The Mid-Level Initiative also hosts mental health walks on a regular basis. What are they about?

von Berg: A colleague of ours became familiar with mental health walks during her studies in Oxford based on the idea of getting together with people in comparable situations in order to counteract stress by taking walks together in nature. Those walks were especially popular during the corona-related lockdown period. We had already been in contact with Jasmin Anders, the representative for disabled persons at the University of Freiburg, and then organized the campaign together with her and the staff council.

Lea von Berg and Paul Meuleneers. Photo: provided.

Why do you think such a campaign makes sense, especially for people from the University’s mid-level staff?

von Berg: For the reasons mentioned, we often work under very specific pressures and have a correspondingly strong need for balance. In addition, the meetings are intended to serve networking, although of course not every person has to deal with university politics.

How did your initiative come about in the first place?

Meuleneers: The impetus came from an event organized by the Prorectorate for University Culture in November 2021 in the context of the nationwide discussions. Lea von Berg and Anna Sator ensured that doctoral students and mid-level staff members connected and coordinated in advance. Together, we then decided to make this work permanent, and the founding meeting of the initiative took place at the end of November 2021.

What have you been doing specifically since then?

von Berg: We meet every three weeks in plenary session and we have two active working groups, one on “Psychosocial Aspects and Diversity” and one on “Leadership Culture and Abuse of Power.” We are constantly networking, talking to the representatives of disabled persons, to people from the staff council, to trade unions and other interest groups. Right now, we are organizing a Mental Health Day with lectures and a panel discussion, among other things, which will take place on November 9, 2022. We also report back to each other from the committees; I am the doctoral student representative on the faculty council, so there are always topics that are relevant to us.

Meuleneers: One question that is not as easy to answer is who actually belongs to the mid-level staff, which is often not at all clear. Ultimately, our goal is to bring together mid-level employees at the university and provide them with a space to discuss the issues that affect them.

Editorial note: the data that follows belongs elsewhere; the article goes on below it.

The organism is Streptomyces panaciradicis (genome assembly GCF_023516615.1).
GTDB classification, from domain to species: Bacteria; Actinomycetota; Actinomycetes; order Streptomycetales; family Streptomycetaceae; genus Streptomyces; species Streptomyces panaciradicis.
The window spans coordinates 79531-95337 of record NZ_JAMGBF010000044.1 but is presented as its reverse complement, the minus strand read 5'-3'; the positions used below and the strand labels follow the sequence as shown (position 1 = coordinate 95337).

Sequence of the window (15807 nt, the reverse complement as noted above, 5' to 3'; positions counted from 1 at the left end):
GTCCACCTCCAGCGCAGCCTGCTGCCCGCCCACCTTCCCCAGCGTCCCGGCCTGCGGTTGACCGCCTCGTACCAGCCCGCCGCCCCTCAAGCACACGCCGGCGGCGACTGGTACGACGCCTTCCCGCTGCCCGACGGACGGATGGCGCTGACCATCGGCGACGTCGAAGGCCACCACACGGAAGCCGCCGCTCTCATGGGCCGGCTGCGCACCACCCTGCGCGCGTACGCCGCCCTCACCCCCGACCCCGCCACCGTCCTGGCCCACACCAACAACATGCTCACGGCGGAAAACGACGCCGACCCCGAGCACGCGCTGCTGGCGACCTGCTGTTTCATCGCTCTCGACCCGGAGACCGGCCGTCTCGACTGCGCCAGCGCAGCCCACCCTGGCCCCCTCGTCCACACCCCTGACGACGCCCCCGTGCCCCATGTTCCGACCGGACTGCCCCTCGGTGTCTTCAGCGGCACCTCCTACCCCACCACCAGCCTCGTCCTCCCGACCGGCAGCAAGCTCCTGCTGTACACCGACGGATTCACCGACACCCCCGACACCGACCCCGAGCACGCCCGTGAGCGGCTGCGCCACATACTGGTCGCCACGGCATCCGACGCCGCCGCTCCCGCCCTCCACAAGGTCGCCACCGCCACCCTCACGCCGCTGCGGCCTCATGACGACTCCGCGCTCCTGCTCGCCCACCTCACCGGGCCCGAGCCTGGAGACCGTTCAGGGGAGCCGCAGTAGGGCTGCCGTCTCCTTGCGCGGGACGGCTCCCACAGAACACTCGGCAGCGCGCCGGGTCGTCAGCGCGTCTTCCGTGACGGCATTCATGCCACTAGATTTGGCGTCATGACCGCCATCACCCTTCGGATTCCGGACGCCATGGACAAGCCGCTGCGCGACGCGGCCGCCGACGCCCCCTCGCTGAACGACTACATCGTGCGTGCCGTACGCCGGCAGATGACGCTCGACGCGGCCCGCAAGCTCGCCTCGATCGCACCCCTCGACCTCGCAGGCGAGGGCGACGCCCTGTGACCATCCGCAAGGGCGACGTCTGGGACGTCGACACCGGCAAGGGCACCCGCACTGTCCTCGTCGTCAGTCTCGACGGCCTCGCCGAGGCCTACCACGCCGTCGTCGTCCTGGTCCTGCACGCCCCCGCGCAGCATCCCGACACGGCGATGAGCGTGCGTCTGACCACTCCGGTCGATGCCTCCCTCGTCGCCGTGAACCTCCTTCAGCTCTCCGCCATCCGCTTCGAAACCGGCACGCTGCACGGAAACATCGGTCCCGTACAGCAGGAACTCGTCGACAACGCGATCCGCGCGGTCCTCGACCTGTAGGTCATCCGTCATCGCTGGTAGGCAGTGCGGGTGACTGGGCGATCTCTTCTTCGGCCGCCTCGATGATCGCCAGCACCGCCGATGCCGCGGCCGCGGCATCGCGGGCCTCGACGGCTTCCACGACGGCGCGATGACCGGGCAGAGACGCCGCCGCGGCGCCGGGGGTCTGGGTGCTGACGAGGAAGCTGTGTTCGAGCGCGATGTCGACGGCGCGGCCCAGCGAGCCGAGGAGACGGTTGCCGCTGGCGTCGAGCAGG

Is it still possible to join you?

von Berg: Absolutely! You can always find the current date of our plenary date on our Website, which follows with a meet-up at our regulars’ table in a pub. You can just drop by for both and see what we are up to.

Meuleneers: You can also subscribe to our mailing list via the Website.

von Berg: And we are very interested in having contact with other initiatives and groups from the mid-level staff that exist within the faculties, for example. We are connected with some of them, but we probably don't know about all of them.

If you had one specific wish, what would it be?

Meuleneers: I think what Lea said earlier is fitting: We would like to see a change in mindset. meaning that new perspectives from the various status groups develop in the collaboration. That’s doable and a lot can come out of that. I think we in the initiative all enjoy working in academia, otherwise we wouldn’t be doing it at all. But the difficult conditions under which we sometimes work have to change.



Mental Health Walks will continue to take place in September and October on the second Sunday of each month. Next date: September 11, 2022, 11 a.m., meeting point UB (Rotteckring).

Mental Health Day, Nov. 9, 2022, 9 a.m. to 6 p.m., auditorium and Prometheus Hall, (KG I), with lectures, interactive activities, information booths and a panel discussion.